SeagerShotIt’s been nearly five years since the 2009 Major League Baseball Draft. For college draftees, it’s been plenty of time to determine with hindsight whether or not they warranted their selection. For high school picks, at the very least it’s safe to say the baseball world has a very good idea what kind of value they carry. In light of the previous two declarations, let’s see what the first natural round (30 picks) of the 2009 Draft might look like if we could use said 20-20 hindsight goggles.

A few notes first:
1. I did not consider signing bonus money or the team that owns the selections when making each pick
2. I considered value already provided in the big leagues as well as potential future value. As a result, some of the selections have not, at present, provided the most value among the players available for selection
3. I did consider players that did not sign, and a few of those appear below. Each of those went onto college and were drafted much higher the second time around, but since we’re using those awesome goggles…
4. There were just eight players chosen in the first round of the 2009 Draft that made the ReDraft. It can easily be argued that a handful more are worthy, however. It simply depends on what’s valued most and in the instances of players that have yet to crack the big leagues, how the beholder — yours truly — projects that player moving forward. There were a few picks I made because I was willing to risk passing on a quality player, such a Brian Dozier, to go for the higher upside, such as Mark Appel.
5. In many cases there is an argument that a player belongs higher or lower, even after utilizing a multi-tiered tie-breaker system that includes dozens of factors. It can be convincingly argued, in my opinion, that picks 3-5 should be No. 2, for example. I left out original pick No. 7 due to low upside and injuries, instead reaching for more long-term impact and overall value. Original pick No. 2, Dustin Ackley, fell to the end of the comp round and therefore does not appear below. I did try to continue to treat these players as draftees, considering a little more about what’s to come than what’s already happened. I’d say the formula was more 55-45 than 50-50 or 80-20.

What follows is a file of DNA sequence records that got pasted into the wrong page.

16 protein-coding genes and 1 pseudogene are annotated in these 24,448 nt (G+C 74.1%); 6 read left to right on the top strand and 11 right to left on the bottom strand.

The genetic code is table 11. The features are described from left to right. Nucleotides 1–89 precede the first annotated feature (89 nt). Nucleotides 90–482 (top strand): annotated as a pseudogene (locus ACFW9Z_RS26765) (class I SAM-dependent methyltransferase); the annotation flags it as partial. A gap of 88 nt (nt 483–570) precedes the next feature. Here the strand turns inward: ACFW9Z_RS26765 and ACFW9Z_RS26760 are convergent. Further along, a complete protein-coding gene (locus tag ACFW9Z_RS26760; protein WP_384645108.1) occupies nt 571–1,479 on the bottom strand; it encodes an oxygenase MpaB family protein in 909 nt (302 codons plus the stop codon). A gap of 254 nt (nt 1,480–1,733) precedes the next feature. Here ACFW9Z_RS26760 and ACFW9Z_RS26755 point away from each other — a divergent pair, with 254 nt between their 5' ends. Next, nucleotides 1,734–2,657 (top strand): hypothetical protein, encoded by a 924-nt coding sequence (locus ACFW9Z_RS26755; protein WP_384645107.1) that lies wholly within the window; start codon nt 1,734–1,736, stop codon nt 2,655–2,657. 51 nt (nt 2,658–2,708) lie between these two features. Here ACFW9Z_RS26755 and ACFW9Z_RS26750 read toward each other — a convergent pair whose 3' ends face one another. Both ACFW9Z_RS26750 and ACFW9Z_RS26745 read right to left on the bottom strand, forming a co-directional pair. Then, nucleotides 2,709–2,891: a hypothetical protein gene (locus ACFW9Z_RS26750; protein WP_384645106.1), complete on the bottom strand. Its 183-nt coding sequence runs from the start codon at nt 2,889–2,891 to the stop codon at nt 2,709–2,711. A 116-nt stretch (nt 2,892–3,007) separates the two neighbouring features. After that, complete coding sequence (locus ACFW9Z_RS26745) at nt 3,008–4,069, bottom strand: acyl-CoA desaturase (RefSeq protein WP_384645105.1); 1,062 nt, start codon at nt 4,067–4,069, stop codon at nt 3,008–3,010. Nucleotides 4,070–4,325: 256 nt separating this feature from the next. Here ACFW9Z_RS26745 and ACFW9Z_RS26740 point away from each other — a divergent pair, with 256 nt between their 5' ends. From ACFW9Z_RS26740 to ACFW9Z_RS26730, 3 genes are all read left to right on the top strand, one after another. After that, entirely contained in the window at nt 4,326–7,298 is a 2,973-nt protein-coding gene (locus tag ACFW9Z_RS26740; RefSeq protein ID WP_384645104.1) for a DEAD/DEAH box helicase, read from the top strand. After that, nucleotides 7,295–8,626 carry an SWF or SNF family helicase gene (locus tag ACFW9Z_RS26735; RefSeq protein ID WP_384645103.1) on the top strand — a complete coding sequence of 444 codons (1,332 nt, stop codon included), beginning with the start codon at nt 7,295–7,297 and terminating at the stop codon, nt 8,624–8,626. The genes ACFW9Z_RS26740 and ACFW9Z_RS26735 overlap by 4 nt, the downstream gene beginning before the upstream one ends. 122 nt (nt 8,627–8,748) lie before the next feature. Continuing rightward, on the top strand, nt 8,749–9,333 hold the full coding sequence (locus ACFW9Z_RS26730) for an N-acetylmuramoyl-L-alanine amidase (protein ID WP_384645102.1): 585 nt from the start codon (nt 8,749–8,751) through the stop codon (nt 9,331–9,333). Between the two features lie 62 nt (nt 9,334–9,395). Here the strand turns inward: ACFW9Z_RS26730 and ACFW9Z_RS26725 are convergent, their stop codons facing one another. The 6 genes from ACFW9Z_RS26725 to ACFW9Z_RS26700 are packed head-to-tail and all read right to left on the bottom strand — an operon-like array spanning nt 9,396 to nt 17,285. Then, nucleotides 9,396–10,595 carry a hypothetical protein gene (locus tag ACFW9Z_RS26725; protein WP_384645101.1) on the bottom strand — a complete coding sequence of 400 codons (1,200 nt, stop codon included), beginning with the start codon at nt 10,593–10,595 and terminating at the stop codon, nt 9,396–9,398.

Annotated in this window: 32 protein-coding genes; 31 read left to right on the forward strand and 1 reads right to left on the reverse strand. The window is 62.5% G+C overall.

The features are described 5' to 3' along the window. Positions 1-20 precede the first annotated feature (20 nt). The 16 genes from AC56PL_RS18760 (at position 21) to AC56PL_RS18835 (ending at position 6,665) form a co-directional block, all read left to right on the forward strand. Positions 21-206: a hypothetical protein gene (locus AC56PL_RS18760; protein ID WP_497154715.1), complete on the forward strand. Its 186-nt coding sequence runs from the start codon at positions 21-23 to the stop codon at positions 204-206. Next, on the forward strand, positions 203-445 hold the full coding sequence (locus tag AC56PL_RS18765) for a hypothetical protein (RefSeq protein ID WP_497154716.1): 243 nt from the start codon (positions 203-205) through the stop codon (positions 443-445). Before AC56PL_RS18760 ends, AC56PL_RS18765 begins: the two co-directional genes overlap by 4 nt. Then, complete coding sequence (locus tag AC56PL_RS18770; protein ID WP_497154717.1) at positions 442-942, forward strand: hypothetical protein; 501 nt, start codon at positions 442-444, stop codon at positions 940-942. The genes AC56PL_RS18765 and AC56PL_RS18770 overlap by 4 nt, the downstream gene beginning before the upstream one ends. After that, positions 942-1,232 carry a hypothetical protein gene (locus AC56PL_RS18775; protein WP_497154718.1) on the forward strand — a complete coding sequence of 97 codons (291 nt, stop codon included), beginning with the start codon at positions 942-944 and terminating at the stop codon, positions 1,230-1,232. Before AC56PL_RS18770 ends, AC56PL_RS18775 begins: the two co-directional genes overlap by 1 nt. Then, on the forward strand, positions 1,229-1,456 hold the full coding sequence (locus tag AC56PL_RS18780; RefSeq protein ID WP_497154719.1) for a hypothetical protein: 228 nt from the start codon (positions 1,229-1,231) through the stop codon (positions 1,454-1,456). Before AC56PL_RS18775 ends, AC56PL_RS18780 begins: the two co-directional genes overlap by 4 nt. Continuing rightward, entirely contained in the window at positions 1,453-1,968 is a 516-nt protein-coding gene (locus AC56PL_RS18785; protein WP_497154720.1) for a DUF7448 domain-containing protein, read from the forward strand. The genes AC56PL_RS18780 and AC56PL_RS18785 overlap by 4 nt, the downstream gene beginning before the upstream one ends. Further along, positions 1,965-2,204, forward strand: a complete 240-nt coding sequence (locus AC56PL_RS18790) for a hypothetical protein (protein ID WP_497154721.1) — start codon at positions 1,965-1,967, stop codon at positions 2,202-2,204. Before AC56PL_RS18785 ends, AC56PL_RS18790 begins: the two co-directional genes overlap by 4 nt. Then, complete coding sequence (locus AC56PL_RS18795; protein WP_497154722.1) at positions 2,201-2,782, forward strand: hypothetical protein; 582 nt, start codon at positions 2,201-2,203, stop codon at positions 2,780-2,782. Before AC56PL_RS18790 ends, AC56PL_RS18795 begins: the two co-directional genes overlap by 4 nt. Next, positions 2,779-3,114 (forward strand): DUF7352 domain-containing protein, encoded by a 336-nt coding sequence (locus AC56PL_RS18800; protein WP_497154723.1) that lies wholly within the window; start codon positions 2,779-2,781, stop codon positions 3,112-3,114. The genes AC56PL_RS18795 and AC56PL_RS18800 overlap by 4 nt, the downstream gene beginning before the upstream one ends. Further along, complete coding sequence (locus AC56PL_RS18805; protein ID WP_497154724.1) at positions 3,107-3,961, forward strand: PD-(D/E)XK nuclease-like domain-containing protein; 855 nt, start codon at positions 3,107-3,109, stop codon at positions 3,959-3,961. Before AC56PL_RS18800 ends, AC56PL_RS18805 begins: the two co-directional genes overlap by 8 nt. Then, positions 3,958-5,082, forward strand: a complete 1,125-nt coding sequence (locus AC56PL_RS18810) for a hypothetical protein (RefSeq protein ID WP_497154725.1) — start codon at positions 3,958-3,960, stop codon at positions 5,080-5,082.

6. The original picks are listed under the ‘Original’ column below, and, obviously, the ReDrafted choices under that column. The ‘Player’ column offers the round and overall spot that player was selected in 2009
7. Picks No. 11, 14, 15 and 26 did not sign. Pick 11 was drafted again n 2010 and signed. Picks 14 and 15 were drafted again in 2012 and signed. Pick 26 was drafted again in 2012, failed to sign once more, then finally signed after being drafted again in 2013
8. This exercise is in no way intended to suggest any club failed or succeeded in the 2009 draft; one round is not nearly enough data to complete such an assessment. It is interesting, however, that three third-round picks were selected in the top 22 and 10 players that were picked after Round 9 appear in the first round of the ReDraft


Jason A. Churchill


  1. Aksavage, you can go look up Jason’s response if you want. I’m not wasting my time. His explanation was good enough for rjfrik, such that he doesn’t pine on about it anymore. I’m not going to mis-quote Jason. Maybe he’ll explain it again for you.

    As for signing Josh Fields……..what’s the premise of this thread? The premise is, that hindsight is 20/20. How many of the guys that are on the list, who were drafted in rounds 10 and after, do you think other GMs would pick now, if they knew how they would turn out?

    As for Jack’s decision to sign Josh, I can’t speak to his decison to do so, but it must have been a good one, because he values first round picks. I assure you, he didn’t rely on a magic eight ball to make the choice. Everyone has opinions, but so what? Did you have all the scouting data that’s necessary to move from opinion to analyzed estimated value? Scouting is wrong more than it’s right. If it was easy, they could just run a poll and ask fans who to pick.